Instead of allowing stress to sate you on high-calorie snacks, turn to antioxidant-packed foods and do your body a favor. Emotionally difficult situations call for fresh, not fattening foods, such as berries, avocado, cashew nuts, walnuts, oatmeal, asparagus, and broccoli, which contain hefty doses of vitamins, minerals, antioxidants and phytonutrients to go with tons of yummy flavor.
5. Break the vicious cycle
Everyday responsibilities at home or work are a common source of chronic stress, and they will gradually deplete your energy over time. Instead of burdening yourself with lengthy To Do lists, give yourself a permission to be less efficient – less work may just boost your productivity.
In times when emotional crises or workplace stress are swaying you from side to side from the inside out, don’t pile yourself with extra work because multitasking will only make you more anxious. Take the advice of productive people: narrow your focus to small-scale tasks, break work hours into 90-minute time slots followed by a set of exercises, and never push yourself during energy dips. Less is more in times of stress: cut yourself some slack when the going gets tougher than usual to avoid burnout which will take weeks or even months to get over.
6. Spit it, don’t eat it
Stuffing stress down your throat will turn against you sooner than you think: negative emotions have a nasty habit of eating you out – pretty literally so. Suppressed anger or pain contribute to ulcer, gut function glitches, and internal organ problems, so don’t eat stress – spit it out instead.
According to a recent survey, over 75% of people filing for divorce in California reported intense stress brought about by the split and 180-degree change in daily routine. Apart from divorce and death of a loved one, common stress and anxiety triggers include redundancy, illness, work-related pressure, and exposure to natural disasters and clashes, all of which can be efficiently treated by mental counseling and psychotherapy. In case you notice that symptoms of stress are intensifying, seek professional help: an objective therapist can be your lifeboat that will save you quite a few mental and health problems down the road.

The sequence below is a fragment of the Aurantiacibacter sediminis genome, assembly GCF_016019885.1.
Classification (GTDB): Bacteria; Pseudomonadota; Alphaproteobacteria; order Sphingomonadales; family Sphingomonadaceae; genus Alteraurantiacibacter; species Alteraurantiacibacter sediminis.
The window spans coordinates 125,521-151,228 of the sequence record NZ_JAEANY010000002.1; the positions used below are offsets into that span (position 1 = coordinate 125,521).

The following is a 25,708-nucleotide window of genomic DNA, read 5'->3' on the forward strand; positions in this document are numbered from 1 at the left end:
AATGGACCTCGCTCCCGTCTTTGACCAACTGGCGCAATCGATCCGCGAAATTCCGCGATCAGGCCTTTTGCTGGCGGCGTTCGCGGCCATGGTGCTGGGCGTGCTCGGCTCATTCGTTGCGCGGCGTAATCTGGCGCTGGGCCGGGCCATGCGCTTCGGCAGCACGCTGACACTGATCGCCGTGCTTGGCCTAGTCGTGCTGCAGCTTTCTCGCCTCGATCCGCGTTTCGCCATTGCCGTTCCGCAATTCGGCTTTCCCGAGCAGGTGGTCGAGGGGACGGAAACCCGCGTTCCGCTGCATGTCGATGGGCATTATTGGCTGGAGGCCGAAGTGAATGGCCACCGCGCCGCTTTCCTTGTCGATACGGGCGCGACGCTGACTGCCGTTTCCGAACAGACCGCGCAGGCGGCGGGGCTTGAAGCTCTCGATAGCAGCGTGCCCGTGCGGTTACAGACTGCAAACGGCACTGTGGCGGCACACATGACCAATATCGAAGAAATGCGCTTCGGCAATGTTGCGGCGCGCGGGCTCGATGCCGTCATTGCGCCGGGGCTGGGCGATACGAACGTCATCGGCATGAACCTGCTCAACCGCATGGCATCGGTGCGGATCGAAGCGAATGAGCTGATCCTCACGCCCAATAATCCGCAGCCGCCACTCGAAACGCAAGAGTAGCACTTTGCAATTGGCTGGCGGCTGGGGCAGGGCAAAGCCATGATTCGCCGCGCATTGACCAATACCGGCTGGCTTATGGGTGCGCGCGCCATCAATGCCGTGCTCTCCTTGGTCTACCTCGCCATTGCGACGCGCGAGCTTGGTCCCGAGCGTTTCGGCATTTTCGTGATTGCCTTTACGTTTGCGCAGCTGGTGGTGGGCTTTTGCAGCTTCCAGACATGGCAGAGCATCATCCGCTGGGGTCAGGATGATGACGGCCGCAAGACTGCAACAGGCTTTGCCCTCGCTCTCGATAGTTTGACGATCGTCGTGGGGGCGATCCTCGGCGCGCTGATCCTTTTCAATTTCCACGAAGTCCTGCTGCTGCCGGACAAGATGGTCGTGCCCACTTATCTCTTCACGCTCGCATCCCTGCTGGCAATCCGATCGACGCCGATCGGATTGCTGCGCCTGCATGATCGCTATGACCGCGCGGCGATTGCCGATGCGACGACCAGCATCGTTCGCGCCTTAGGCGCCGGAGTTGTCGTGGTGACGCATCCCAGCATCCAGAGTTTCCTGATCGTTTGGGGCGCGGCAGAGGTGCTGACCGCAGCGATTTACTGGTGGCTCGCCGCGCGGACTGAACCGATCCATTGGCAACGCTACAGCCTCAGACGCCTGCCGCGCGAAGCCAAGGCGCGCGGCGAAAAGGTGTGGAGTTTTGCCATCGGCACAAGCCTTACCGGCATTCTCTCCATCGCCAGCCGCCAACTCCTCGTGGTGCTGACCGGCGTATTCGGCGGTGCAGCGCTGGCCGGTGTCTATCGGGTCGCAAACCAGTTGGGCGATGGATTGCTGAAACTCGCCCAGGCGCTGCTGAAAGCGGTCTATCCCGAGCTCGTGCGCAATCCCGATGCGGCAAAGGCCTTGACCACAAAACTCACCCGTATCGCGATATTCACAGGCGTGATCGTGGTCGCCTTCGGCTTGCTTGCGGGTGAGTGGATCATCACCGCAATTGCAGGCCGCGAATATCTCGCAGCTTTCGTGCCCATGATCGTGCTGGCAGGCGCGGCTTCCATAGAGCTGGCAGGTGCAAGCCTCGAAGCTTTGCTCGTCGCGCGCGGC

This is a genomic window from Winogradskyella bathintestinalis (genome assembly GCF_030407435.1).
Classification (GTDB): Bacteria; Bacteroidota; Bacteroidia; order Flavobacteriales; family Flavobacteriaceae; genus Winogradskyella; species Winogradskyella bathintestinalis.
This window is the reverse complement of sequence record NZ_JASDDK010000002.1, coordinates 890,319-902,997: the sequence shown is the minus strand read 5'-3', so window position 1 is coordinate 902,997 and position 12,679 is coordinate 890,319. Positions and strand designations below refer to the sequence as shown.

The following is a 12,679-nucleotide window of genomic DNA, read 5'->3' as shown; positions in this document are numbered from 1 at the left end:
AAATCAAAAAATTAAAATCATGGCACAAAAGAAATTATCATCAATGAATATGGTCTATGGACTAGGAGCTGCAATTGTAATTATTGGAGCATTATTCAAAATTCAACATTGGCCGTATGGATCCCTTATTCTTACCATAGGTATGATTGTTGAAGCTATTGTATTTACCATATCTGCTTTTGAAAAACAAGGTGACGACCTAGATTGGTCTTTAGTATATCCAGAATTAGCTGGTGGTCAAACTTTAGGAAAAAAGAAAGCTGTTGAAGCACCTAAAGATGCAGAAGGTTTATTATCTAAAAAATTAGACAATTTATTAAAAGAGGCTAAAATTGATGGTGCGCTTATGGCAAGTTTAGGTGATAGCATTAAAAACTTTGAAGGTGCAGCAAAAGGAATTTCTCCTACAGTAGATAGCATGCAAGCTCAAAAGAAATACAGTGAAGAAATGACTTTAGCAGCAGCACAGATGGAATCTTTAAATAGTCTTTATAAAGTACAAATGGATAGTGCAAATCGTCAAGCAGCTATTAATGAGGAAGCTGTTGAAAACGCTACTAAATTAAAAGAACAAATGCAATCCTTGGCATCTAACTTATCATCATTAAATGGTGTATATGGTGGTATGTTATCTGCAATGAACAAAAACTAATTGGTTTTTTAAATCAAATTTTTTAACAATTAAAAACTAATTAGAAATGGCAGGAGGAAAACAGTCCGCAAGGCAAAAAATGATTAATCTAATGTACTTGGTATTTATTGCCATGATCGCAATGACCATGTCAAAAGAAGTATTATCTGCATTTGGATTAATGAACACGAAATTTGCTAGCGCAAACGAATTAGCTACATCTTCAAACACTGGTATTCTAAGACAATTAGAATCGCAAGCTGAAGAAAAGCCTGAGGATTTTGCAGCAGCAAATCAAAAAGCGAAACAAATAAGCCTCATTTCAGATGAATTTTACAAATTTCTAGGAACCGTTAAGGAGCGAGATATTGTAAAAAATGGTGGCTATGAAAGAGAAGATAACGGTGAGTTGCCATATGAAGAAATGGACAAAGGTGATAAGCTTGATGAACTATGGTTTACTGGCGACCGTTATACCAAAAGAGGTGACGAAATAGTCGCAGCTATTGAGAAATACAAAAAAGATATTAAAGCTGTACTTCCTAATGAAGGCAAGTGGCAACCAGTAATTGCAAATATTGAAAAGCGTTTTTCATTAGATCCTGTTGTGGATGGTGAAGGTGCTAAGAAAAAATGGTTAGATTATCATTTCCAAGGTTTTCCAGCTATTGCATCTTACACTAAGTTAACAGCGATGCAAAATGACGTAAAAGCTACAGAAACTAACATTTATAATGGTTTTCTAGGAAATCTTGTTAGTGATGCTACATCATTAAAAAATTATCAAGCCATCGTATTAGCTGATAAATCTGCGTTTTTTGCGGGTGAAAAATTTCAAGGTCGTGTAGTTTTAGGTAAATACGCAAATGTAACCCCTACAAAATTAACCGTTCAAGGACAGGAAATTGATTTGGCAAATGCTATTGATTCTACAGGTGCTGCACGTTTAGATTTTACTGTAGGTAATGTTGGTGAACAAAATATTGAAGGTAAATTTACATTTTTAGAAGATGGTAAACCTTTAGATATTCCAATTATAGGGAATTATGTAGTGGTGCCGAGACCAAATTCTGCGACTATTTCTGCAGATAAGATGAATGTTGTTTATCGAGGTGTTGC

Stress is a mess, and if you allow it to overwhelm you, it will wreck your mental, physical, and emotional health and turn you into an underachiever despite your best efforts. Staying on top of stress may be tough, but it’s feasible: follow the steps listed above and your wellbeing, sanity, and work output will stay in the right lane even when everything seems to be veering off the track. You’re welcome.
Chloe is a young blogger in love with psychology and healthy lifestyle. She is also quite passionate about art, aesthetics and life in all its forms. Her biggest dream is to travel the world, take stunning photographs of beautiful places, meet amazing people and write down their stories. Chloe enjoys learning and covering various psychology, health and aesthetics related topics. Now and then she likes to leave her comfort zone though, and write about something totally different, personal and engaging.